Puzzle at a Glance
Daily Telegraph Puzzle NumberDT 26843
Publication Date in The Daily TelegraphWednesday, April 18, 2012
Link to Full ReviewBig Dave's Crossword Blog [DT 26843]
Big Dave's Review Written ByPommers
Big Dave's Rating
|Difficulty - ★||Enjoyment - ★★★|
█ - solved without assistance
█ - incorrect prior to use of puzzle solving tools
█ - solved with assistance from puzzle solving tools
█ - solved with aid of checking letters provided by puzzle solving tools
█ - unsolved or incorrect prior to visiting Big Dave's blog
█ - reviewed by Falcon for Big Dave's blog
I was feeling rather smug with my performance – until I saw that Pommers had awarded today's puzzle only a single star for difficulty. Not only is this quite an easy puzzle, but it is relatively devoid of Briticisms.
Notes on Today's Puzzle
This commentary is intended to serve as a supplement to the review of this puzzle found at Big Dave's Crossword Blog, to which a link is provided in the table above.
4a Reserves unlikely retail outlet (9)
Bookstall is a chiefly British name for a stand where books and sometimes newspapers are sold, especially out of doors or at a railway station.
9a Scoop in which soldiers replace former lover wanting to be alone (9)
The Corps of Royal Engineers (RE) is the field engineering and construction corps of the British army.
10a Regularly taunt poor person providing instruction (5)
The word "regularly" can indicated either the series of even-numbered letters or (as in this clue) the series of odd-numbered letters. The solver is left to determine which series is intended. Regular series of letters can also be indicated by the words "oddly" and "evenly" – which, of course, leave absolutely no doubt as to which series is intended.
11a Runs circuits in case of extreme deterioration in health (7)
On cricket scorecards [or in a baseball box score], R is used as an abbreviation for run(s).
12a Constricted by muscular affliction? (7)
Although Pommers identifies this as a double definition, I don't see it as such (but I could well be wrong) since I would think that a "muscular affliction" would be a cramp not cramped. I would call it a cryptic definition (which, in fact, seems to be signalled by the question mark) which plays on the two meanings of cramp. For the clue to be a double definition, I would suggest that it would need to be phrased along the lines of "Constricted suffering muscular afflication".
23a Area of church making gambler change sides, finally (7)
Chancer is British slang for a person who exploits any opportunity to further their own ends • Prague was full of young chancers, bored with the City.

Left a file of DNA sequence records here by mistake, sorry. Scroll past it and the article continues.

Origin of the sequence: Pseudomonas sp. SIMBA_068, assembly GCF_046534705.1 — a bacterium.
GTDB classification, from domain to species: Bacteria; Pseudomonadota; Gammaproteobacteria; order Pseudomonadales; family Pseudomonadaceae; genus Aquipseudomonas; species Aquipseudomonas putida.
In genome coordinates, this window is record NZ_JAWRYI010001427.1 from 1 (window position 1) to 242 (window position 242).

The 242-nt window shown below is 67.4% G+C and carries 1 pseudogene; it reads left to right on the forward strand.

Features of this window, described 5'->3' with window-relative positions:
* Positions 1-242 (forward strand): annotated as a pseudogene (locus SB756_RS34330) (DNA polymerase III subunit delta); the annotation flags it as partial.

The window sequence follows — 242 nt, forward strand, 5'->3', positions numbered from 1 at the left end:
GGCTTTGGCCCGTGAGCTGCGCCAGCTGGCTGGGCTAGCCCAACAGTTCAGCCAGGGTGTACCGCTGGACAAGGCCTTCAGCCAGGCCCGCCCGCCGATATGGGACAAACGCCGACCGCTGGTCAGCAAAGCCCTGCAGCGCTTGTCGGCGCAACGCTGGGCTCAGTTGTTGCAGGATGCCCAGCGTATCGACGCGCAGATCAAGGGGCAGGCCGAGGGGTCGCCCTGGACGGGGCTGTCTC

1d Pictures of, say, Liverpool river as it develops (9)
Liverpool is a city and seaport in NW England, situated at the east side of the mouth of the River Mersey. Liverpool developed as a port in the 17th century with the import of cotton from America and the export of textiles produced in Lancashire and Yorkshire, and in the 18th century became an important centre of shipbuilding and engineering.
3d Announce utter chaos surrounding elected member (7)
An "elected member" in Britain [or Canada, for that matter] would be an MP or, in full, a Member of Parliament.
5d Finished article in bed: ‘What Not to Wear!’ (8)
The word crib, meaning a child’s bed, is chiefly a North American usage – the usual British name being cot. Thus Pommers reference to "a child’s bed" in his review.
7d A new suggestion on poems in Australia for example (9)
In general, antipodes are any two places or regions that are on diametrically opposite sides of the earth. In the UK, Australia and New Zealand are known as the Antipodes since these countries are located diametrically opposite Britain on the globe.
8d Attracted by endless plum wine, for example (5)
If you think that a word (such as "plum") has a beginning and an end, then you probably had trouble with this clue. If, on the other hand, you think that a word has a front end and a back end, then you likely saw the wordplay fairly readily.
19d A small capacity left to cover America’s charge (7)
A cubic centimetre (cc) is a unit of volume in the metric system.
23d Pack diamonds into vehicles (5)
Appropriately enough, the abbreviation D applies to diamonds as a suit in a deck of cards.
Key to Reference Sources:Signing off for today – Falcon
 - The Chambers Dictionary, 11th Edition
 - Search Chambers - (Chambers 21st Century Dictionary)
 - TheFreeDictionary.com (American Heritage Dictionary)
 - TheFreeDictionary.com (Collins English Dictionary)
 - Oxford Dictionaries (Oxford Dictionary of English)
 - Oxford Dictionaries (Oxford American Dictionary)
 - Wikipedia
 - Reverso Online Dictionary (Collins French-English Dictionary)
 - Infoplease (Random House Unabridged Dictionary)
 - CollinsDictionary.com (Collins English Dictionary)